Statues: Humphry

Statue of Humphry
Statue of Humphry

An occasional series featuring London statues to cherish, not to rubbish.

This statue in a playground off Old Gloucester Road, Bloomsbury is the only work ever produced by its sculptor. Marcia Solway, a student at the nearby Mary Ward Centre, created a permanent tribute to Humphry, the Centre’s long term cat-in-residence. The statue was unveiled twice – originally in Queen Square Garden, and for the second time in the Alf Barrett Playground in 2003, where it remains. The Trustees of the Garden seemed to come to the conclusion that it was inappropriate for such a statue to be located opposite one of Queen Charlotte, forgetting the old maxim that ‘a cat may look at a king’.

Marcia suffered from epilepsy, and died in 1992, aged only 34. Humphry caught his last mouse in the same year. The statue, donated by Marcia’s mother Carole, is a tender tribute to cat and creator.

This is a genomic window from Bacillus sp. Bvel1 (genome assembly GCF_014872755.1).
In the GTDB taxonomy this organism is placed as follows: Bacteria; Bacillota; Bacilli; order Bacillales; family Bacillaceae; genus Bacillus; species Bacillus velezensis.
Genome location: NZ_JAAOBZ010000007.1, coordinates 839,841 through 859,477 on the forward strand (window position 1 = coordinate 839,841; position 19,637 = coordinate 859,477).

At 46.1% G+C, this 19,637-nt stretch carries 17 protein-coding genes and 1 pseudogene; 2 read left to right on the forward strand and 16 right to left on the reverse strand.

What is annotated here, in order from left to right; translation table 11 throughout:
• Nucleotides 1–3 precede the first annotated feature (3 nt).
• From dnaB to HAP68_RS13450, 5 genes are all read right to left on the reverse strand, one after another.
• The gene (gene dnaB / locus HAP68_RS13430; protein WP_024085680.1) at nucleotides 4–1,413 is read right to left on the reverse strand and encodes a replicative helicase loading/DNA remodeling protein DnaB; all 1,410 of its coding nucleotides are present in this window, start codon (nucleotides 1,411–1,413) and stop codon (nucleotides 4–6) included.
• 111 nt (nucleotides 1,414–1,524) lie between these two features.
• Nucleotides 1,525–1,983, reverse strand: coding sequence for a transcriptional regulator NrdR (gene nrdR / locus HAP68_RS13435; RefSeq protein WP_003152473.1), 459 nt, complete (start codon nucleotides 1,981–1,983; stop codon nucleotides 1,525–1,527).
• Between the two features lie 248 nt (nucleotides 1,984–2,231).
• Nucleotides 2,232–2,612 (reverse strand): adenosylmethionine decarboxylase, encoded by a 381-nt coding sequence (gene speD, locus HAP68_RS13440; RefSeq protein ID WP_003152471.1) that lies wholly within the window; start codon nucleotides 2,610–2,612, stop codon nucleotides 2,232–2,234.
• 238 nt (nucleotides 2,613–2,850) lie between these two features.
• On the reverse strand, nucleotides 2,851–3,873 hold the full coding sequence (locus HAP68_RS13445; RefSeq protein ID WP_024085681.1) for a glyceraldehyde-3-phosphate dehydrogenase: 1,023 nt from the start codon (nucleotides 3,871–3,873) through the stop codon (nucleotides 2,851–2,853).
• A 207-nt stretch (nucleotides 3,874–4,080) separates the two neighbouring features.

Notes and Sources

  • Humphry was named after the Mary Ward Centre’s founder, who as ‘Mrs Humphry Ward’ enjoyed a distinguished career as a writer of religious literature and improver of educational opportunities for the poor, but was also a vehement opponent of womens’ suffrage.
  • Alf Barrett was a campaigner for tenants’ rights in the area during the 1970s and 1980s. The playground is scheduled for a revamp. Let’s hope they don’t remove the statue.
  • Hilda Kean, ‘Traces and Representations: Animal Pasts in London’s Present’. The London Journal, Vol. 36 No. 1, March 2011, 54–71.
  • Ian Visits: London’s Pocket Parks. Alf Barrett Playground, 6 June 2019.
  • Photo by me.


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